We'll learn a lot more about APIs later on in this course. For now, just understand that nested hashes are a very common occurrence in programming. They are used to store complex collections of data and you will encounter them when working with APIs, among other places.

Nested Hashes Model Real-World Data

We can imagine so many real-world situations and environments in which we are dealing with complicated collections of data.

Let's take, for example, a list of instructors at the Flatiron School. They can be stored in an array like this:

instructors = ["Avi", "Jeff", "Rose"]

What happens when we expand our data collection to include the members of the development team here at the Flatiron School? We could create yet another array:

dev_team = ["Jonas", "Logan", "Amanda", "Seiji", "Kate", "Spencer"]

But both of these teams are smaller parts of the Flatiron School team. We'd like to group them together into a larger collection that contains both. But we want to do this in a way that keeps a "label" describing each "sub-collection's" focus.

A collection that allows us to label sub-elements, either single like a String or a collection like an Array is a Hash. In Ruby, Hash and Array are the first collection classes we really use heavily. In time, you might learn others, but these two are the daily partners to Ruby programmers.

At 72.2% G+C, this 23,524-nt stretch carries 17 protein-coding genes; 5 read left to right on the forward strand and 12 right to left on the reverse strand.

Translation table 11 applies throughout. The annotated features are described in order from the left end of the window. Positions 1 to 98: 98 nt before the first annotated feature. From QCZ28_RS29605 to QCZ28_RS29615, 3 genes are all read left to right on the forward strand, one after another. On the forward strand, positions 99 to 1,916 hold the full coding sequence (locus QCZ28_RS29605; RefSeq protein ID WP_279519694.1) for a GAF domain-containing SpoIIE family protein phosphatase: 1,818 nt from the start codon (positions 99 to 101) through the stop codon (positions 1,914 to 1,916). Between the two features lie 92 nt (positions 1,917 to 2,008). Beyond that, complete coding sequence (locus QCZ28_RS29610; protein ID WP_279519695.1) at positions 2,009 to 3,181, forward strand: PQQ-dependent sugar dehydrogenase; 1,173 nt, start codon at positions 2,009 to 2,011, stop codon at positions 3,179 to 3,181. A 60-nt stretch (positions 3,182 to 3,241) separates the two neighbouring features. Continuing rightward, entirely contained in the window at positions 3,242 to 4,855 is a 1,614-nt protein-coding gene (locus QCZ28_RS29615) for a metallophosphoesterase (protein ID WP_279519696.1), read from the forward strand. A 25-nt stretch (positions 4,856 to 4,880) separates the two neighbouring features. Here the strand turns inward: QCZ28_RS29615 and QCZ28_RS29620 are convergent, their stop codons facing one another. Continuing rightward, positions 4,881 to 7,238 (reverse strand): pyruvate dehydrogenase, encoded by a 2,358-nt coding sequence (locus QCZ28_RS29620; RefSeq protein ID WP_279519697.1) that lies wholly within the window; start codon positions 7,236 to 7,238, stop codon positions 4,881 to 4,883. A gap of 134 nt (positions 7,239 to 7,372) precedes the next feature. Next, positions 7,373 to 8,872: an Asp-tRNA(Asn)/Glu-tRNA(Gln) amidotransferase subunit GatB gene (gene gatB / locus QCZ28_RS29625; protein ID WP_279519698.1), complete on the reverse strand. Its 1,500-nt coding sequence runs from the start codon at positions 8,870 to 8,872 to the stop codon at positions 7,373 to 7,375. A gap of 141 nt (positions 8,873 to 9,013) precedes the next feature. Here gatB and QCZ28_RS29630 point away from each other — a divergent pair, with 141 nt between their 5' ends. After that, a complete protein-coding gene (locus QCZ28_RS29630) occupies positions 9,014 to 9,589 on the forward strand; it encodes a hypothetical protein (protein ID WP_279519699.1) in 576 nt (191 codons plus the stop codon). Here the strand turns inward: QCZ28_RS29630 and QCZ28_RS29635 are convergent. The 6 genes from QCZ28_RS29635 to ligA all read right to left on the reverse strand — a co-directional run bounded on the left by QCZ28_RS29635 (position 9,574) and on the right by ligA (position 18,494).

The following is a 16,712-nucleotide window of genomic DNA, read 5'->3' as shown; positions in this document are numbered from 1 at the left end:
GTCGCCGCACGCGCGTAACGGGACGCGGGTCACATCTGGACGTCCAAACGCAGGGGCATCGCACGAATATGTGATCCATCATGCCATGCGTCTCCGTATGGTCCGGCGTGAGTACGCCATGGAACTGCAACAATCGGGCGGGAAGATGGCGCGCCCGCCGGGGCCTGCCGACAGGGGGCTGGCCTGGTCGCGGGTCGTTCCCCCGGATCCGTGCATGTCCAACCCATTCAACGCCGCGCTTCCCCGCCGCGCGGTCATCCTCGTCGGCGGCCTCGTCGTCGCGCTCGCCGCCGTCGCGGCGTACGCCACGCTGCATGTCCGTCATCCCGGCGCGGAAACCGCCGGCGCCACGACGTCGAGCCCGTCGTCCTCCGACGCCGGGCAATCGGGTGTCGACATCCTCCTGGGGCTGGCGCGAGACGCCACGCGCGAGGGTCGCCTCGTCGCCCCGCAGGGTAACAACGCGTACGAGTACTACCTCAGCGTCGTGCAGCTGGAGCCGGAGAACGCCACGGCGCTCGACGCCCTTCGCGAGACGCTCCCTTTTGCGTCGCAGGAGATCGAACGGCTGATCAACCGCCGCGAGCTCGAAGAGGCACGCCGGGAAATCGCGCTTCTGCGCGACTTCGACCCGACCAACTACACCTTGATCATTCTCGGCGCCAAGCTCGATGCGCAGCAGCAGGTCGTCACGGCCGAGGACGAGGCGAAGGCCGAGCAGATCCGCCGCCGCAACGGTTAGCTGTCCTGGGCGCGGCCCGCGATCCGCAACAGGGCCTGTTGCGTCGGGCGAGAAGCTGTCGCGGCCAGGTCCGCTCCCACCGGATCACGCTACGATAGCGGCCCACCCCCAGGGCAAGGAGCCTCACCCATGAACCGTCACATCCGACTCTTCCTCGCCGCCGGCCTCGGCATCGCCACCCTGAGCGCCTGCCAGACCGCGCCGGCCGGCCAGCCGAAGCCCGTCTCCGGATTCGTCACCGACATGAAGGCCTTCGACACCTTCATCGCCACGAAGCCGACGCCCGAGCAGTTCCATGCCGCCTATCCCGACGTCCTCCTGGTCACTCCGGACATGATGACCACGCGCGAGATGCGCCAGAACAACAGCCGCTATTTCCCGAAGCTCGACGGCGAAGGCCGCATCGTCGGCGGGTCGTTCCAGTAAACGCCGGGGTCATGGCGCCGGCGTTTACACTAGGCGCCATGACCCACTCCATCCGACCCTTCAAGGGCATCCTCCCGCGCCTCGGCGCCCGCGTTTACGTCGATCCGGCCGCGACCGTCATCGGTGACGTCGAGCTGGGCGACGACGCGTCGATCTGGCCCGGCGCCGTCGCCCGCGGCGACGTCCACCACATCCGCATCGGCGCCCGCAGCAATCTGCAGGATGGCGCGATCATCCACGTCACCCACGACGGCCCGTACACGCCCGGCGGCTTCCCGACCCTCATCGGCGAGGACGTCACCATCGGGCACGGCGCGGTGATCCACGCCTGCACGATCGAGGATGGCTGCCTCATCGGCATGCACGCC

Our First Nested Hash

With a nested hash, we can store complex collections of data. In other words, we can store data that is associated to other data via categories and subcategories.

Both the dev_team array and the instructors array should be associated to the Flatiron School. So, we can create a hash, flatiron_school, that contains keys to denote the instructors and dev_team categories. We can point these keys to the arrays that contain our instructors and dev team members respectively.

Let's take a look:

flatiron_school = {
  instructors: ["Avi", "Jeff", "Rose"], 
  dev_team: ["Jonas", "Logan", "Amanda", "Seiji", "Kate", "Spencer"]

In this example, each key in our hash points to a value that is an array.

Nested hashes allow us to further group, or associate, the data we are working with. They help us to deal with situations in which a category or piece of data is associated not just to one discrete value, but to a collection of values. In such a situation, we can create a hash key that points to a value of another hash or an array.